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Dragon Shell Pavilion is a collaboration between Alan Cation, Dennis Huang, and Leah Zaldumbide. It is a full-scale prototype carried out in the digital media seminar, Synthetic Tectonics, instructed by Jason Kelly Johnson at California College of the Arts in San Francisco. Dragon Shell investigates the tectonic relationship between computational physics simulation as a form-finding mechanism and the physical construct, which is precision-fabricated using CNC technologies. Utilizing a direct computer-to-fabrication feedback loop allowed us to rapidly prototype and test possibilities for the construction. The final output is a funicular shell structure that is inhabitable for a variety of programmatic functions, with a variable degree of porosity and opacity as one moves throughout the structure.

Step 1: Design and Simulate Physics

Here, we began with a simple polygon as a base that was then subdivided and used as the foundation for the form-finding simulation. Using the physics simulation software, Kangaroo for Grasshopper and Rhinoceros, we were able to generate a funicular shell from the sub-divided polygon. We could then further sub-divide and triangulate the shell as we deemed fit.

Step 2: Prototype!

This step is really characteristic of the entire process, as one must continuously prototype to learn and iterate.

Step 3: Refine and Detail

After repeated prototyping, the time comes for further refinement and detailing. The pieces are all flattened using a script, while details become programmed into the script as well. They are then prepared for the laser cutter and CNC machine.

Step 4: Construct and Imagine

Assemble the final pieces and construct the pavilion.

<p>Great project! </p>
<p>This is a really nice project. I love the drawings!</p>
<p>Looks great, I too wish you'd get a little more into detail.</p>
This is really cool! Once you add the rest of the instructions I'm going to need t build one of these! Keep up the great work!!
<p>The shell looks really nice, but I'm itching for more details - what's it made of? How did you cut and fix the pieces? Do you have files or plans that others could use to make their own? What software did you use? How? What is the structure actually for?</p><p>-----------------</p><p>Also, I love the opening paragraph - it really reads like an art student's project!</p>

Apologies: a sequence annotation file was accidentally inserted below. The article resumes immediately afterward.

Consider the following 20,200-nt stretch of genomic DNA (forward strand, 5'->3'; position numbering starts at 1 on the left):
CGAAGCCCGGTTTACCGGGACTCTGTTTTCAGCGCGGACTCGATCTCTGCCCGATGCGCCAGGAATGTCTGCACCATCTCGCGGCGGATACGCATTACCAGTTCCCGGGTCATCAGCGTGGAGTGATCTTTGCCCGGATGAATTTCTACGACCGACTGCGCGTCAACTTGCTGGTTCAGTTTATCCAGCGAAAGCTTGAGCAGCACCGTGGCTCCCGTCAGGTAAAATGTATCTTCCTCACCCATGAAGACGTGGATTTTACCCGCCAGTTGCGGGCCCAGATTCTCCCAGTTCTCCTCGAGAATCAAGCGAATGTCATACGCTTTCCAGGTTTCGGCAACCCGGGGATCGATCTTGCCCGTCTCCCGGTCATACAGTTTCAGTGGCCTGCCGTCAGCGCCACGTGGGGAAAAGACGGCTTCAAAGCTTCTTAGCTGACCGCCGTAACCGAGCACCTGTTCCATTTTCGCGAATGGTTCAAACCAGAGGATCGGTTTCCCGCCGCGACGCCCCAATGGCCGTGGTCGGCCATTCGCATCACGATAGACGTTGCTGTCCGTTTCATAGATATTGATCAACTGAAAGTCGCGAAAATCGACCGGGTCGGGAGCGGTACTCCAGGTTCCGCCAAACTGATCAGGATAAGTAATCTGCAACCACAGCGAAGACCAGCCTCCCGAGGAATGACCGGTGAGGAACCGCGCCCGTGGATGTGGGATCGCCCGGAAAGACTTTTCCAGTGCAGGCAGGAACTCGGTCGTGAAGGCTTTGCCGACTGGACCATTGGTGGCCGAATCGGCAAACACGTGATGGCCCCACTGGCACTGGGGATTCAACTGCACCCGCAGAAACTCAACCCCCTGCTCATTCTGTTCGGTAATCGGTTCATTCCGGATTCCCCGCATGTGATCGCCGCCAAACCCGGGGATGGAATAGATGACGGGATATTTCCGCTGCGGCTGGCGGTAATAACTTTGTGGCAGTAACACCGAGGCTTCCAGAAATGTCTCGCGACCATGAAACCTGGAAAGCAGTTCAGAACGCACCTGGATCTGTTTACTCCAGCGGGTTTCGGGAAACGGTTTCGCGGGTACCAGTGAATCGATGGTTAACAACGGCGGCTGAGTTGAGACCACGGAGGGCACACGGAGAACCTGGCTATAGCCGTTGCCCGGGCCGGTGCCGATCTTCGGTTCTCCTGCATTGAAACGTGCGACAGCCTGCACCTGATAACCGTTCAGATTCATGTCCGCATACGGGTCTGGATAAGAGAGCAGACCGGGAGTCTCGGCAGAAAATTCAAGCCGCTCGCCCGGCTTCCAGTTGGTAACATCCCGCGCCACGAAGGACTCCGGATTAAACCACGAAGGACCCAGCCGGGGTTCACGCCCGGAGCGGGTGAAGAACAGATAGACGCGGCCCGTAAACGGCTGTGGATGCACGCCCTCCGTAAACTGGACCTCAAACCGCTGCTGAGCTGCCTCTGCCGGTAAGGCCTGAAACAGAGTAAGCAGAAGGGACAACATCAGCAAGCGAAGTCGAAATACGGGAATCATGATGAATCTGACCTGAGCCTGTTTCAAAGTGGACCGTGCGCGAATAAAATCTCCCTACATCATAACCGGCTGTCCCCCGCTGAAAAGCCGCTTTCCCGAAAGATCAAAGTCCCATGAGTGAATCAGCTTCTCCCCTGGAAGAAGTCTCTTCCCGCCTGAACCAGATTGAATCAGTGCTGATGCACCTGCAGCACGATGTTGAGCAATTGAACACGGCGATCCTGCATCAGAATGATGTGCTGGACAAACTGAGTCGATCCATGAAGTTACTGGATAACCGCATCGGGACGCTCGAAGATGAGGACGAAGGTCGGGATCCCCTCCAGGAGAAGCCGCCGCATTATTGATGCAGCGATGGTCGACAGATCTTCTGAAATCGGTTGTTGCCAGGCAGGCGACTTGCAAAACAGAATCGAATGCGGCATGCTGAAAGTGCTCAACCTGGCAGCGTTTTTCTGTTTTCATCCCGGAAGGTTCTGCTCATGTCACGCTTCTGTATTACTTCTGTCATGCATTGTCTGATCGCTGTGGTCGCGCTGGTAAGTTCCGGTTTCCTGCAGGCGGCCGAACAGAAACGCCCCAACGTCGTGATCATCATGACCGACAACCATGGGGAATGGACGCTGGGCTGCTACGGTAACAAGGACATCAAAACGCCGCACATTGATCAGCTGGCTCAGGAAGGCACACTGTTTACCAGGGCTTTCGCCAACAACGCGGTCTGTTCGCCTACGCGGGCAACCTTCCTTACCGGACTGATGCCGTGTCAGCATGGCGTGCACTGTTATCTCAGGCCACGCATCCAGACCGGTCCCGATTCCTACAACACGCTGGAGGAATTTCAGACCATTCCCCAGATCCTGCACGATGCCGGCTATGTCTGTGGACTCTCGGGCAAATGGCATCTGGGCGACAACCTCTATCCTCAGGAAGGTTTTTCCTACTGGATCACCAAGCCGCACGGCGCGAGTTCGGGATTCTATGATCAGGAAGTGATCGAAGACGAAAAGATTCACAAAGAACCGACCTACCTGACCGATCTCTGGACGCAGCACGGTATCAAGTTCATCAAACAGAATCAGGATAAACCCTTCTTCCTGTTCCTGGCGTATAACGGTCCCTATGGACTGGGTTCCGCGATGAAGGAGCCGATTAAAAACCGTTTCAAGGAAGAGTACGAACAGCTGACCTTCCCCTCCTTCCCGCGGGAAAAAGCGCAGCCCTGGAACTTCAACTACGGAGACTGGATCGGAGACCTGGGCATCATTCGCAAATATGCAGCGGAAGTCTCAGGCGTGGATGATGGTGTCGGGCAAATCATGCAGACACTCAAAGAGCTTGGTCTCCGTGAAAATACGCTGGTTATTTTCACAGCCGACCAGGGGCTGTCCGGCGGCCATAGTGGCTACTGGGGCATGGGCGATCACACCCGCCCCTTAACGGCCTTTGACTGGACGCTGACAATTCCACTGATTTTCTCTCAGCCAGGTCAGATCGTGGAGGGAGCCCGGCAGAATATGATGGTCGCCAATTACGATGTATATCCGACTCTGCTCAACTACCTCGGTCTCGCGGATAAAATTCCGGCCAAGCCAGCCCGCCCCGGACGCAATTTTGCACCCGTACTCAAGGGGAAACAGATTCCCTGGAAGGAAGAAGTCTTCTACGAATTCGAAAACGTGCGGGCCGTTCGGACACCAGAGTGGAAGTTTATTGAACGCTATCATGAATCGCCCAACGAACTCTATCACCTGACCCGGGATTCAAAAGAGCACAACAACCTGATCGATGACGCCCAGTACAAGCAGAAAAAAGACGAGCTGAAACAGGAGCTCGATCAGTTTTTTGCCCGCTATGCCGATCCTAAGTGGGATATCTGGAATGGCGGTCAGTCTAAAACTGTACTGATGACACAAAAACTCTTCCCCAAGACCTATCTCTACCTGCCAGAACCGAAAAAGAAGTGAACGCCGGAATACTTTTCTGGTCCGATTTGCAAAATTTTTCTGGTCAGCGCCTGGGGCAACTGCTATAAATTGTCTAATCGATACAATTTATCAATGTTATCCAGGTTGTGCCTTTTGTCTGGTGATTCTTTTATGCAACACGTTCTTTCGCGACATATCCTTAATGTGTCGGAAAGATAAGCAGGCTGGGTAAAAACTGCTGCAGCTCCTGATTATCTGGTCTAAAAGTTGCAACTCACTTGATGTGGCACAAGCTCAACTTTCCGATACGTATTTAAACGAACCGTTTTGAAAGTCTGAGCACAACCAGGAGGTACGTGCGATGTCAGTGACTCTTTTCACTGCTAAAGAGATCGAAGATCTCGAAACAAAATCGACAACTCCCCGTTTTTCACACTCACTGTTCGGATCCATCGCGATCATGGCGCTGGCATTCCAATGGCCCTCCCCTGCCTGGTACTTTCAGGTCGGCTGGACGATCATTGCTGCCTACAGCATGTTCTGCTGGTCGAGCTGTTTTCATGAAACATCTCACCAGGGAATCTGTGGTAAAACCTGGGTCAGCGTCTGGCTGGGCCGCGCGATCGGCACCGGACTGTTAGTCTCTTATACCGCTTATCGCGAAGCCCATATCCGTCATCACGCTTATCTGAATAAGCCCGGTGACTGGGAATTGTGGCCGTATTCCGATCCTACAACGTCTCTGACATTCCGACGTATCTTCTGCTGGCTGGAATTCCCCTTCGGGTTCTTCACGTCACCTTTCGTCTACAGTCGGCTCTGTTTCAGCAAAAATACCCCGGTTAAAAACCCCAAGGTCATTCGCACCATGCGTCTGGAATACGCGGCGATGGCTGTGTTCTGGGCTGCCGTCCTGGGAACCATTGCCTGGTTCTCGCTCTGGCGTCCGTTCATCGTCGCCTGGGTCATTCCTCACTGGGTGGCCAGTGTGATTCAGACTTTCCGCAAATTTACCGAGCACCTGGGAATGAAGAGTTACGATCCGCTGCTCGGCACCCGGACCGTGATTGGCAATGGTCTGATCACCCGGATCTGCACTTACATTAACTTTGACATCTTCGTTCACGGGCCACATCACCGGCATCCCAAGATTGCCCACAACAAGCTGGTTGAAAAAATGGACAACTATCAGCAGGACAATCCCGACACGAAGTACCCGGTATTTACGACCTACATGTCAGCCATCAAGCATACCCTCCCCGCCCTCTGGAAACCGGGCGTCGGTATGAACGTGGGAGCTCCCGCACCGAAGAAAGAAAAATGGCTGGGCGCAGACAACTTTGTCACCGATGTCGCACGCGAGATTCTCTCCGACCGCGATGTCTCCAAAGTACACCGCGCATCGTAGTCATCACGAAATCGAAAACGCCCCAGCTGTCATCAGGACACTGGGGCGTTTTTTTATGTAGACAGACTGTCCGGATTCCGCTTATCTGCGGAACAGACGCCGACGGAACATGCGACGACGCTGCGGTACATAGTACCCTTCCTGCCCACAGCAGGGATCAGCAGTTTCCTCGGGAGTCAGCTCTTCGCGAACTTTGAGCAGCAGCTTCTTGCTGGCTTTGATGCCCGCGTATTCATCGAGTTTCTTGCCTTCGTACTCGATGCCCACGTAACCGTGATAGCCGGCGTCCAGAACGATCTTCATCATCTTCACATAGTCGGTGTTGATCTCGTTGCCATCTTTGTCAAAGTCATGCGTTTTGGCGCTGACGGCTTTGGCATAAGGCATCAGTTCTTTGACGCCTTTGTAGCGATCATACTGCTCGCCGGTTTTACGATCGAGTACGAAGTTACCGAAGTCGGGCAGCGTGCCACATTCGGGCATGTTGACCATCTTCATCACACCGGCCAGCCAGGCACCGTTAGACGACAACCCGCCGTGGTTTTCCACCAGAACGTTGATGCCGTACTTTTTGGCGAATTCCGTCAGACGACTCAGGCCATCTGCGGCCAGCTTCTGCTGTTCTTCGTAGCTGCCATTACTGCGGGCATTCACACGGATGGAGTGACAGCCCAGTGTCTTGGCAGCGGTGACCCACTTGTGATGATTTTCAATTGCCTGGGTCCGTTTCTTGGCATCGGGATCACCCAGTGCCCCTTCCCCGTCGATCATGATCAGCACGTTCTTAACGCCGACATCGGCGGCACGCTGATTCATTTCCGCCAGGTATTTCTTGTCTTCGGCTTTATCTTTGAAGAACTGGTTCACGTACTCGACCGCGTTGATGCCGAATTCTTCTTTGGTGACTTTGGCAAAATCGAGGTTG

<p>Hello, Kiteman, thank you for your comment and feedback! I am planning on adding some more info throughout the week. To directly answer some of your questions, It is made using 1/8&quot; and 1/4&quot; plywood for all of the structural components, and polypropylene for the translucent sheathing (skin). All pieces are fixed with nuts and bolts, except for the skin which is attached by rivets. At this point I will not upload the exact laser-cut/cnc files, not because I am opposed to doing so, but because as a student project, it is not fully engineered beyond this prototype. However, I would like to upload my design files - using Rhinoceros and a plugin Grasshopper (a visual programming interface for Rhino) for anyone that would like to take a look at that and play with it. </p><p>The purpose of the structure acts as a reading space during the day, and a social gathering space at night</p>
<p>This is so cool looking! I love how being able to see inside it of it from the outside changes based upon the angle you are looking at it from. How it can go from nearly completely see through, to completely opaque. Thanks for sharing!</p>

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Bio: Artist and Residence at Autodesk Pier 9
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